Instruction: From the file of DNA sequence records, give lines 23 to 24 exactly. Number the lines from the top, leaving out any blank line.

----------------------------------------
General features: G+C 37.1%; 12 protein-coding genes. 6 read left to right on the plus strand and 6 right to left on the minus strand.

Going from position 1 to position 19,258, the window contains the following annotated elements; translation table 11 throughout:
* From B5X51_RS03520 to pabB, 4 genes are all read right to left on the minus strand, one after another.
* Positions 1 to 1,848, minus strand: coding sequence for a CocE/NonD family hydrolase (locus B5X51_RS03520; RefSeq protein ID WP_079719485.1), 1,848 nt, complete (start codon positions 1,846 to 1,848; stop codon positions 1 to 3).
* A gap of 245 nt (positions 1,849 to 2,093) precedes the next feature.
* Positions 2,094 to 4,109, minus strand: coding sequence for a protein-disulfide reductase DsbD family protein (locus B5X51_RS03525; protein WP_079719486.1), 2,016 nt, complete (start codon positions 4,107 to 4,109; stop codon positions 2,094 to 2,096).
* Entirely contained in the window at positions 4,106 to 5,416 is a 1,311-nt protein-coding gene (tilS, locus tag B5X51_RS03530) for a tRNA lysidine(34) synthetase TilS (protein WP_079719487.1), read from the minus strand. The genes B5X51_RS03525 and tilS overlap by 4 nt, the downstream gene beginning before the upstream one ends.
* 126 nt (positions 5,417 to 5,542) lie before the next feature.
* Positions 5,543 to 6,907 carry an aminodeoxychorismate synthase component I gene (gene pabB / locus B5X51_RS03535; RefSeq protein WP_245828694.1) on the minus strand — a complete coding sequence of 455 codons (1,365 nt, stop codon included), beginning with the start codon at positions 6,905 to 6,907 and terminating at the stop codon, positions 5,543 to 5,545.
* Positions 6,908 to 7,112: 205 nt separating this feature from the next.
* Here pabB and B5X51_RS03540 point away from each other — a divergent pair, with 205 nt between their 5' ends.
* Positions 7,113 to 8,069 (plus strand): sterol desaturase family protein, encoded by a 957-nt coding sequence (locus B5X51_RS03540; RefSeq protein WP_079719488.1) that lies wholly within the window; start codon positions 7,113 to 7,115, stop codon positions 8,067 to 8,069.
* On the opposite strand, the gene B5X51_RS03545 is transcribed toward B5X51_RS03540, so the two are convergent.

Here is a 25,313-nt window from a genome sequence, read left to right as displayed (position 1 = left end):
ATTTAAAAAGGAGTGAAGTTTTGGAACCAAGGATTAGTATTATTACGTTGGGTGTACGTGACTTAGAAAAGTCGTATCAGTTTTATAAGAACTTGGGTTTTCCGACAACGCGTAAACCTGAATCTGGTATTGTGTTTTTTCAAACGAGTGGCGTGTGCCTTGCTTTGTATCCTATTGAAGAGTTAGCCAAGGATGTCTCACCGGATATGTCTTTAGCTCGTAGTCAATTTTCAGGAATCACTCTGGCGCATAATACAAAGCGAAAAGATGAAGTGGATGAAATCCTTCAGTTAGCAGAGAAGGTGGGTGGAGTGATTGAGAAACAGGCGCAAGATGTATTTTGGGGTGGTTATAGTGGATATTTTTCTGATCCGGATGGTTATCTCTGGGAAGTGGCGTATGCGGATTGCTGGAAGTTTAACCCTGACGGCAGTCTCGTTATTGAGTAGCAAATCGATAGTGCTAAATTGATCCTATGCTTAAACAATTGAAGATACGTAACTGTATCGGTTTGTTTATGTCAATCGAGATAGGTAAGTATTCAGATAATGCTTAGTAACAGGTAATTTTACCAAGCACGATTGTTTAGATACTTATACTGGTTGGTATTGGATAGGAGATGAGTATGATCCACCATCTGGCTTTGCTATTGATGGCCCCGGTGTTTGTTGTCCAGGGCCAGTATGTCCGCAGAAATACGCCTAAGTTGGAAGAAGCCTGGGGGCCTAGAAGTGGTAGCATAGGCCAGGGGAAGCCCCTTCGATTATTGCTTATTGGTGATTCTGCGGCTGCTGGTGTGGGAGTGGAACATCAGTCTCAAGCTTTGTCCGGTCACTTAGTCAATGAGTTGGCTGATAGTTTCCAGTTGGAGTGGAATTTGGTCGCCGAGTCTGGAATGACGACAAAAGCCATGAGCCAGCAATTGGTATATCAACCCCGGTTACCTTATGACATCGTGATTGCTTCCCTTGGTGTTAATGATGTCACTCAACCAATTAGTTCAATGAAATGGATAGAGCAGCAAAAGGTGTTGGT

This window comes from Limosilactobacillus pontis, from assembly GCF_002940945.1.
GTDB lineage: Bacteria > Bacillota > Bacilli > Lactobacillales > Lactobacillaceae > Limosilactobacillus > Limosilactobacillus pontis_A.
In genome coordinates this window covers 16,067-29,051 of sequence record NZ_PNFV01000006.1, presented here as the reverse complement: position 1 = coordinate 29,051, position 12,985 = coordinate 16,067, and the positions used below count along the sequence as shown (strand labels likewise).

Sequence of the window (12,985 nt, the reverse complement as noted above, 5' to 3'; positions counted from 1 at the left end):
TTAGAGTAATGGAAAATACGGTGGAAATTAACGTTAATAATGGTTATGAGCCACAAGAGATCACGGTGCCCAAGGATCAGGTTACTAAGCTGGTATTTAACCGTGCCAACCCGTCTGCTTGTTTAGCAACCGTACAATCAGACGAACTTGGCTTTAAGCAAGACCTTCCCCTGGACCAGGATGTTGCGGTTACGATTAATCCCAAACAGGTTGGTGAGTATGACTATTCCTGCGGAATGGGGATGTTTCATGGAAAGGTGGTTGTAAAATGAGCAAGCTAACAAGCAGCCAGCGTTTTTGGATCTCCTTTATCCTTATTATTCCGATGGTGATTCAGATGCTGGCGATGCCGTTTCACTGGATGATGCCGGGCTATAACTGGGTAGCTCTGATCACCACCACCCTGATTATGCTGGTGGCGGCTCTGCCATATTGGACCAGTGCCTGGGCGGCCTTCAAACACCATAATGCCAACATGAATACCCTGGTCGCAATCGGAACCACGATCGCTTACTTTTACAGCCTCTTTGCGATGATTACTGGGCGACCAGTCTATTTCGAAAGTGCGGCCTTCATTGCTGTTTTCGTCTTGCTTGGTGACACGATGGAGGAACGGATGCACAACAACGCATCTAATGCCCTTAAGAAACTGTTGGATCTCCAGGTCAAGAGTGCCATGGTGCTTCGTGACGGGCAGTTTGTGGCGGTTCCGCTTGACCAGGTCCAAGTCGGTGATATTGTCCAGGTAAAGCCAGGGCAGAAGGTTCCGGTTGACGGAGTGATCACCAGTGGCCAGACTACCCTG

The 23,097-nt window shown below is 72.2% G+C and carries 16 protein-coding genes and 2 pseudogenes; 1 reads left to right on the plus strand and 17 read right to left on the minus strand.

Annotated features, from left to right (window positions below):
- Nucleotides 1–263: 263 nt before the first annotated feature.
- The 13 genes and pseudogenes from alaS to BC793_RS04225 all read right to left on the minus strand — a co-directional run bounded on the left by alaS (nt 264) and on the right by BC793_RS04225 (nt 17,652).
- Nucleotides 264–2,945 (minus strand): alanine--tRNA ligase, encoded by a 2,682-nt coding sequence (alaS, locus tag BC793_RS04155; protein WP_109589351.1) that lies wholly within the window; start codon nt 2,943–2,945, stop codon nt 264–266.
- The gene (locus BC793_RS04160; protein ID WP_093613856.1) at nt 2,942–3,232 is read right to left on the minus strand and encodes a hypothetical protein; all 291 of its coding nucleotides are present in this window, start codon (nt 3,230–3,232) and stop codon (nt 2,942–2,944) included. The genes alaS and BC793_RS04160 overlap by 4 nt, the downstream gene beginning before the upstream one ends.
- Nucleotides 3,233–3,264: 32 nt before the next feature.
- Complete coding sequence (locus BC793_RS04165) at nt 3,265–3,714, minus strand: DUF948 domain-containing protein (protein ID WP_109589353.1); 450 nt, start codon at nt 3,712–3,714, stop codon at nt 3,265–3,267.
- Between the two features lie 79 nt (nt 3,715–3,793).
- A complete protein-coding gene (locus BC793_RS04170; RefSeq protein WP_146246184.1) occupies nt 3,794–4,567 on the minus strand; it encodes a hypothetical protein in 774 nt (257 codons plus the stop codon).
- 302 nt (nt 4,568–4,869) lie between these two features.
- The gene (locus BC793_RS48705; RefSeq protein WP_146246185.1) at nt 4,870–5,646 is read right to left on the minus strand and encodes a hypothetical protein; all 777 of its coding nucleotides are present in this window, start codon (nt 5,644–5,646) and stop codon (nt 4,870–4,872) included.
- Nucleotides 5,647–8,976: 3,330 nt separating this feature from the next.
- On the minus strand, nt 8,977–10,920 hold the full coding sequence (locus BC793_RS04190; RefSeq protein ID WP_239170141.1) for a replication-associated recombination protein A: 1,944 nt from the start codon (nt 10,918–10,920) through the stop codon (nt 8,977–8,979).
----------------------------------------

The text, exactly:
- Nucleotides 1–263: 263 nt before the first annotated feature.
- The 13 genes and pseudogenes from alaS to BC793_RS04225 all read right to left on the minus strand — a co-directional run bounded on the left by alaS (nt 264) and on the right by BC793_RS04225 (nt 17,652).